https://ehlbc.ca/licensed-resources/licences-terms
 
https://concan.ca/licensed-resources/licences-terms
 

Latest revision as of 22:53, 10 June 2021

Week 4: Vendors[edit]

Overview[edit]

There's really no other way to put this: we've got a vendor privacy crisis. Careless with patron data at best, collaborationist with the ICE deportation machine at worst, our vendors -- especially the biggest ones that we rely on the most -- are not representing our library values. The trend of big vendors increasing their portfolio of mergers and acquisitions means bigger, more powerful, even less accountable companies, collecting enormous datasets, adding more and more shady analytics products and tools, and effectively building highly sophisticated surveillance systems. There are increasing efforts at resistance to these vendors, but we need more leadership, bigger collective efforts, and more radical demands. This week, we'll talk about the vendor problems and our sites of resistance.

Readings[edit]

Lots of readings this week, I know! Get through whatever you get through.

Some vendor privacy policies[edit]

Scan through a couple of these and take note of anything you think is alarming or interesting, anything worth discussing with the group. You can also feel free to look up another library vendor of your choosing. How do these privacy policies line up with best practices in the field, like the NISO privacy principles, or the ALA vendor privacy guidelines?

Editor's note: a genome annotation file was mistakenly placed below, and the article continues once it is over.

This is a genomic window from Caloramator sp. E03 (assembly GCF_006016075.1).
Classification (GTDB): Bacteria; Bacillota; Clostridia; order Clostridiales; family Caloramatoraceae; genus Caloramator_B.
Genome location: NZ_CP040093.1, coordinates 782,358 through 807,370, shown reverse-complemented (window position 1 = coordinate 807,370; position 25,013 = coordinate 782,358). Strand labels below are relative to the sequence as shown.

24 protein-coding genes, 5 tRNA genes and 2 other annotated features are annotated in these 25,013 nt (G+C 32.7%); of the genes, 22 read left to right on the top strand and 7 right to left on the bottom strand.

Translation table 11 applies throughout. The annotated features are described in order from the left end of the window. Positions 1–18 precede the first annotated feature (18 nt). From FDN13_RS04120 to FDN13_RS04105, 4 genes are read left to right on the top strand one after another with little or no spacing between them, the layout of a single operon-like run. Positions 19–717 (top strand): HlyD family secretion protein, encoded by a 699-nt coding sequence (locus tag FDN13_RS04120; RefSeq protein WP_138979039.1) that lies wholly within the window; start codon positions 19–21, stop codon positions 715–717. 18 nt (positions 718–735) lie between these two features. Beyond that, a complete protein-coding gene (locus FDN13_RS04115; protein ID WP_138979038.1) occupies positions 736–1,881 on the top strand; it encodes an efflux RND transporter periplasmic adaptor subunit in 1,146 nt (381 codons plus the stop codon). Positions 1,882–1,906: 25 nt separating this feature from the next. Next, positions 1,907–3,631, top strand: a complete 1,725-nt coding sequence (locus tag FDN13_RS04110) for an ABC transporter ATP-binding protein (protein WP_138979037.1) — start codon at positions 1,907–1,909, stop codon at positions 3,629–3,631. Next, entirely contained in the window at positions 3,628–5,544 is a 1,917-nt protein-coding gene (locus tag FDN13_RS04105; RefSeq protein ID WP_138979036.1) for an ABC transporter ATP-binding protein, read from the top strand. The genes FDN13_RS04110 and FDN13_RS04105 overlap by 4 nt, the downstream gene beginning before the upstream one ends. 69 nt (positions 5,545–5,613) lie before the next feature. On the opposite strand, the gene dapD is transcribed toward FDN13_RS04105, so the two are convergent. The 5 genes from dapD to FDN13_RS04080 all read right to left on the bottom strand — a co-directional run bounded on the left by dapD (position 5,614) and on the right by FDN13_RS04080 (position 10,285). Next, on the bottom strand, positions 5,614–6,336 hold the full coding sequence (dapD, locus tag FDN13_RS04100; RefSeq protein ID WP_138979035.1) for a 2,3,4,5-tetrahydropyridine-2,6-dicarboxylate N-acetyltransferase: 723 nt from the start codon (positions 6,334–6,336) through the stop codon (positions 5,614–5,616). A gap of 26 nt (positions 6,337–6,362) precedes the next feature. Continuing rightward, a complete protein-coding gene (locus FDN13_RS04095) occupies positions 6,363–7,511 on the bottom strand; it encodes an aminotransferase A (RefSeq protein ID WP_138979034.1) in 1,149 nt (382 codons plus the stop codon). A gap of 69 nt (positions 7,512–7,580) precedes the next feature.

Discussion prompts[edit]

  • Where do you see opportunities for resisting or challenging the awful vendor practices we discussed today?
  • What are small, harm reduction steps? What are starting points for bigger action?
  • Where do you have power? Where could you build power?
  • What are the challenges to standing up to these vendor practices?
  • Discussion link for this week: https://libraryfreedom.chat/t/cc-1-week-4-vendors/843

Tasks[edit]

  • Lecture, readings, discussion forum
  • If you're planning to do a final project, schedule a 1:1 checkin with Alison